The way language models seem to reflect human behavior has also caught the eye of some academics. Economist John Horton of MIT, for instance, sees potential in using these simulated humans—which he dubs Homo silicus—to simulate market behavior.
You don’t have to be an MIT professor or a multinational company to get a collection of chatbots talking amongst themselves. For the past few days, WIRED has been running a simulated society of 25 AI agents go about their daily lives in Smallville, a village with amenities including a college, stores, and a park. The characters’ chat with one another and move around a map that looks a lot like the game Stardew Valley. The characters in the WIRED sim include Jennifer Moore, a 68-year-old watercolor painter who putters around the house most days; Mei Lin, a professor who can often be found helping her kids with their homework; and Tom Moreno, a cantankerous shopkeeper.
The characters in this simulated world are powered by OpenAI’s GPT-4 language model, but the software needed to create and maintain them was open sourced by a team at Stanford University. The research shows how language models can be used to produce some fascinating and realistic, if rather simplistic, social behavior. It was fun to see them start talking to customers, taking naps, and in one case decide to start a podcast.
Large language models “have learned a heck of a lot about human behavior” from their copious training data, says Michael Bernstein, an associate professor at Stanford University who led the development of Smallville. He hopes that language-model-powered agents will be able to autonomously test software that taps into social connections before real humans use them. He says there has also been plenty of interest in the project from videogame developers, too.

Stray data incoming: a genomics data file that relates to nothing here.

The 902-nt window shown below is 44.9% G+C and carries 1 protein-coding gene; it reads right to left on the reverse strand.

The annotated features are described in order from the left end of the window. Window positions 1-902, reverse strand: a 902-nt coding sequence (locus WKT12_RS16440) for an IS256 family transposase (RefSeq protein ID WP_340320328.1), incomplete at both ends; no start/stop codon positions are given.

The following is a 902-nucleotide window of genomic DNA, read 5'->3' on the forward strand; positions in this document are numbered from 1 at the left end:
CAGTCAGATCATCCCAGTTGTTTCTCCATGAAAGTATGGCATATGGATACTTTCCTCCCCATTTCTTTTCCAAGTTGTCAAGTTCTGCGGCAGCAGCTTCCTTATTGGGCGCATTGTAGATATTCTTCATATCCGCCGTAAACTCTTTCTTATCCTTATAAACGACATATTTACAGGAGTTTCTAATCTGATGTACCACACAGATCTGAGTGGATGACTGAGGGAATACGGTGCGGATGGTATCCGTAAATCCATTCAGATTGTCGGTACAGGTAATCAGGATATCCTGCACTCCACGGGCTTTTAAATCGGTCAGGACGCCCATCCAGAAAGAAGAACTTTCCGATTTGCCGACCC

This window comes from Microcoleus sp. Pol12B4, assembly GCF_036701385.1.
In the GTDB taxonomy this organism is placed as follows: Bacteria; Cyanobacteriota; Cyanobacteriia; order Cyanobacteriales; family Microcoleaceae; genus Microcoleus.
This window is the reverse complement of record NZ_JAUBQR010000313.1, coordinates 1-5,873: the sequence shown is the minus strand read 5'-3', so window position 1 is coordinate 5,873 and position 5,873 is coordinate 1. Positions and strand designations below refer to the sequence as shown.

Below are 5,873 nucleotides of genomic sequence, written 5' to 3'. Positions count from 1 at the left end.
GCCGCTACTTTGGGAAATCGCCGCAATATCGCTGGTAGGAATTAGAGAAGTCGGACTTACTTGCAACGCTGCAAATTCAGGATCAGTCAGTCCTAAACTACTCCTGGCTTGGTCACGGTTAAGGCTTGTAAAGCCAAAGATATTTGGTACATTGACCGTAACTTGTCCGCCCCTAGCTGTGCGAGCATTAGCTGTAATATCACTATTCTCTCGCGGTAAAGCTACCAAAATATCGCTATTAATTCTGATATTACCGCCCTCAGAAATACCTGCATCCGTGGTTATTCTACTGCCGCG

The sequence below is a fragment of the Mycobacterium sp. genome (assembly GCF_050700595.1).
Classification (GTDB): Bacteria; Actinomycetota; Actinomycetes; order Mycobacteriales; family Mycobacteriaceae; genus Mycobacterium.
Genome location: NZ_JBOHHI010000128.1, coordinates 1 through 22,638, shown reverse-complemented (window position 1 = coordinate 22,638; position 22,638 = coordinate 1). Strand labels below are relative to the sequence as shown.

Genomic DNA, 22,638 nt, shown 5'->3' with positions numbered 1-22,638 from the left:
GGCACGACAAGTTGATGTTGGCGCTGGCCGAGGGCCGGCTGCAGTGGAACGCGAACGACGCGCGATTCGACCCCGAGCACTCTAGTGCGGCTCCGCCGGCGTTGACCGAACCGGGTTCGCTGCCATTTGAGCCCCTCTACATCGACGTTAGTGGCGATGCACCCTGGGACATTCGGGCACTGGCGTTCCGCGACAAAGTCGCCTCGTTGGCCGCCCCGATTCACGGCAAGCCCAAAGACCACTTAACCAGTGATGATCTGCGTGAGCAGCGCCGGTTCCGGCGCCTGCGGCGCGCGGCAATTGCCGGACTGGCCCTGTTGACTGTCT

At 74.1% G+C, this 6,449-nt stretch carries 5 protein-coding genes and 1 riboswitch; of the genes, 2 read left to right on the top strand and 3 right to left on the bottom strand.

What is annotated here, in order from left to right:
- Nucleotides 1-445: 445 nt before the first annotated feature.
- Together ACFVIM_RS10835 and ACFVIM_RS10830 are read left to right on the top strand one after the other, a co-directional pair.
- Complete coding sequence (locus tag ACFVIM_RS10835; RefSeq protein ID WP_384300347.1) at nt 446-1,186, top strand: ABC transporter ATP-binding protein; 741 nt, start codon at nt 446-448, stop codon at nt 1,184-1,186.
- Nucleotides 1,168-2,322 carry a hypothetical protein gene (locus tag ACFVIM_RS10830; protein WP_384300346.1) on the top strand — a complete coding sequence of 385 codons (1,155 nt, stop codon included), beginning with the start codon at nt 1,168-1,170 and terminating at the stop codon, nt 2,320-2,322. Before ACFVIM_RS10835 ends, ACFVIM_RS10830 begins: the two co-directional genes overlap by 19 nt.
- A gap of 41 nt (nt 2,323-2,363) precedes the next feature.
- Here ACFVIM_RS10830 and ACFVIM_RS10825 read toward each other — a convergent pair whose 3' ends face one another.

The Stanford software includes a way for the chatbot-powered characters to remember their personalities, what they have been up to, and to reflect upon what to do next. “We started building a reflection architecture where, at regular intervals, the agents would sort of draw up some of their more important memories, and ask themselves questions about them,” Bernstein says. “You do this a bunch of times and you kind of build up this tree of higher-and-higher-level reflections.”
Anyone hoping to use AI to model real humans, Bernstein says, should remember to question how faithfully language models actually mirror real behavior. Characters generated this way are not as complex or intelligent as real people and may tend to be more stereotypical and less varied than information sampled from real populations. How to make the models reflect reality more faithfully is “still an open research question,” he says.
Smallville is still fascinating and charming to observe. In one instance, described in the researchers’ paper on the project, the experimenters informed one character that it should throw a Valentine’s Day party. The team then watched as the agents autonomously spread invitations, asked each other out on dates to the party, and planned to show up together at the right time.
WIRED was sadly unable to re-create this delightful phenomenon with its own minions, but they managed to keep busy anyway. Be warned, however, running an instance of Smallville eats up API credits for access to OpenAI's GPT-4 at an alarming rate. Bernstein says running the sim for a day or more costs upwards of a thousand dollars. Just like real humans, it seems, synthetic ones don’t work for free.
You Might Also Like …
Credit belongs to : www.wired.com